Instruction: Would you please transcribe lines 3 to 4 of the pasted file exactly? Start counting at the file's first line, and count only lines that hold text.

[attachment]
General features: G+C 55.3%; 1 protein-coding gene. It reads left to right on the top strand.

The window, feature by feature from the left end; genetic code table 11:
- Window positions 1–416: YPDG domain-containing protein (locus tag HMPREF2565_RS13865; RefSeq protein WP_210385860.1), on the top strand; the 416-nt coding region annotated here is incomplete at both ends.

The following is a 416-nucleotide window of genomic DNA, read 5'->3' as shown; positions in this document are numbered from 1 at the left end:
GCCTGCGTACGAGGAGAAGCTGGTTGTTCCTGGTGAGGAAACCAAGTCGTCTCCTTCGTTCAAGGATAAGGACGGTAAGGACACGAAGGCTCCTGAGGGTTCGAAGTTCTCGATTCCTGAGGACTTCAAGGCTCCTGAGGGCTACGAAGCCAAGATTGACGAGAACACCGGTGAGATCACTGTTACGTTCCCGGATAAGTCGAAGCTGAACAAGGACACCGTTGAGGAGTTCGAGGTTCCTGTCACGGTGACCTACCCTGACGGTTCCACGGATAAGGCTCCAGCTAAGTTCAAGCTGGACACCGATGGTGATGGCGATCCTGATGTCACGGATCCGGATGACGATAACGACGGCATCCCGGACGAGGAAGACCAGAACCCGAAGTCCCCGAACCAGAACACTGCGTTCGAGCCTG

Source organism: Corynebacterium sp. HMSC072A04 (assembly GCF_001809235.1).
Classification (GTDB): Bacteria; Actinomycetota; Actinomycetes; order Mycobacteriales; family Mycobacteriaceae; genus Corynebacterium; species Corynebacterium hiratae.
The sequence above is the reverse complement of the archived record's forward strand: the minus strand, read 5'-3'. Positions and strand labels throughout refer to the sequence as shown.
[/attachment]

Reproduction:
- Window positions 1–416: YPDG domain-containing protein (locus tag HMPREF2565_RS13865; RefSeq protein WP_210385860.1), on the top strand; the 416-nt coding region annotated here is incomplete at both ends.

The following is a 416-nucleotide window of genomic DNA, read 5'->3' as shown; positions in this document are numbered from 1 at the left end: